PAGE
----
Die letzten 5 Focus-News des innovations-reports im Überblick:

Im Focus: Significantly more productivity in USP lasers

In recent years, lasers with ultrashort pulses (USP) down to the femtosecond range have become established on an industrial scale. They could advance some applications with the much-lauded “cold ablation” – if that meant they would then achieve more throughput. A new generation of process engineering that will address this issue in particular will be discussed at the “4th UKP Workshop – Ultrafast Laser Technology” in April 2017.

Even back in the 1990s, scientists were comparing materials processing with nanosecond, picosecond and femtosesecond pulses. The result was surprising:...

Im Focus: Shape matters when light meets atom

Mapping the interaction of a single atom with a single photon may inform design of quantum devices

Have you ever wondered how you see the world? Vision is about photons of light, which are packets of energy, interacting with the atoms or molecules in what...

Im Focus: Novel silicon etching technique crafts 3-D gradient refractive index micro-optics

A multi-institutional research collaboration has created a novel approach for fabricating three-dimensional micro-optics through the shape-defined formation of porous silicon (PSi), with broad impacts in integrated optoelectronics, imaging, and photovoltaics.

Working with colleagues at Stanford and The Dow Chemical Company, researchers at the University of Illinois at Urbana-Champaign fabricated 3-D birefringent...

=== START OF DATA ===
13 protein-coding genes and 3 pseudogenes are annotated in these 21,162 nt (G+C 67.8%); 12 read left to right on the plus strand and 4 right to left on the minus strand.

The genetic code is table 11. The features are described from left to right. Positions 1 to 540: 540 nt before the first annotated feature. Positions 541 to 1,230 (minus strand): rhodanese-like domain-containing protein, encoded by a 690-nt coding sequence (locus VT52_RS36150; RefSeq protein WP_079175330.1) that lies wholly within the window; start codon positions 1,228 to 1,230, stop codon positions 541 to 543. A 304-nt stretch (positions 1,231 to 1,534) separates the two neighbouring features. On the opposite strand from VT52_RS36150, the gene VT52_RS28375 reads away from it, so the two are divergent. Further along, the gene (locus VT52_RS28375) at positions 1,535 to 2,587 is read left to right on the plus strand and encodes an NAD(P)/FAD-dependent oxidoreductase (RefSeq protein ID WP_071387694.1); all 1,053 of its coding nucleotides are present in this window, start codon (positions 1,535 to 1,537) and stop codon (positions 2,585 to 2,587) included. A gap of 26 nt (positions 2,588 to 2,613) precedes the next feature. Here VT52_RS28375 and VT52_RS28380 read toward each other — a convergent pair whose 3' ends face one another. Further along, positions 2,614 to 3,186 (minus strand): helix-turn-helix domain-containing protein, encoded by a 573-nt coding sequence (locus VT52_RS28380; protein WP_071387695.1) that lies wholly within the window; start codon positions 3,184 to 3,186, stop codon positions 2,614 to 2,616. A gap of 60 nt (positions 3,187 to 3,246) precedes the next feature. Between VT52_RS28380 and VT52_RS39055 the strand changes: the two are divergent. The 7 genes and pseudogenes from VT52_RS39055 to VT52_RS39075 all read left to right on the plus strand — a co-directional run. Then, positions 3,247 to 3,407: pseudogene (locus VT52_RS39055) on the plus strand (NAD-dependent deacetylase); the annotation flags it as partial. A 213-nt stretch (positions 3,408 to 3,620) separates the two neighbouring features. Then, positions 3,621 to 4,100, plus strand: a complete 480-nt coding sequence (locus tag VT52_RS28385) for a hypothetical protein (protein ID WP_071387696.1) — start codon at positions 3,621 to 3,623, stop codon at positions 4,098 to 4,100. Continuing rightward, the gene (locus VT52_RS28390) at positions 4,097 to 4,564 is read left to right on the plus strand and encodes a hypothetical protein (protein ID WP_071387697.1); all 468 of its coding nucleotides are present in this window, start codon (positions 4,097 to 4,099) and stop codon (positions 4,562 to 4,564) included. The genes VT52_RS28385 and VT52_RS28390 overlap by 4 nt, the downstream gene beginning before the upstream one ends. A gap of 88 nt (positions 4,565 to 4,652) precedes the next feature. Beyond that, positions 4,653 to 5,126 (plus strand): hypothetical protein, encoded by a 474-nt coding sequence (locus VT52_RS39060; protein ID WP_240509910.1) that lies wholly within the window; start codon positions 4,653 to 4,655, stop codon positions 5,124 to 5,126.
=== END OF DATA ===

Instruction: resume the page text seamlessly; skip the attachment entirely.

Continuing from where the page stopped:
Im Focus: Quantum Particles Form Droplets

In experiments with magnetic atoms conducted at extremely low temperatures, scientists have demonstrated a unique phase of matter: The atoms form a new type of quantum liquid or quantum droplet state. These so called quantum droplets may preserve their form in absence of external confinement because of quantum effects. The joint team of experimental physicists from Innsbruck and theoretical physicists from Hannover report on their findings in the journal Physical Review X.

“Our Quantum droplets are in the gas phase but they still drop like a rock,” explains experimental physicist Francesca Ferlaino when talking about the...

Im Focus: MADMAX: Max Planck Institute for Physics takes up axion research

The Max Planck Institute for Physics (MPP) is opening up a new research field. A workshop from November 21 - 22, 2016 will mark the start of activities for an innovative axion experiment. Axions are still only purely hypothetical particles. Their detection could solve two fundamental problems in particle physics: What dark matter consists of and why it has not yet been possible to directly observe a CP violation for the strong interaction.

The “MADMAX” project is the MPP’s commitment to axion research. Axions are so far only a theoretical prediction and are difficult to detect: on the one hand,...

All Focus news of the innovation-report >>>

Anzeige

Anzeige

Event News

ICTM Conference 2017: Production technology for turbomachine manufacturing of the future

16.11.2016 | Event News

Innovation Day Laser Technology – Laser Additive Manufacturing

01.11.2016 | Event News

#IC2S2: When Social Science meets Computer Science - GESIS will host the IC2S2 conference 2017

14.10.2016 | Event News

 
Latest News

NTU scientists build new ultrasound device using 3-D printing technology

07.12.2016 | Health and Medicine

The balancing act: An enzyme that links endocytosis to membrane recycling

07.12.2016 | Life Sciences

How to turn white fat brown

07.12.2016 | Health and Medicine

VideoLinks
B2B-VideoLinks
More VideoLinks >>>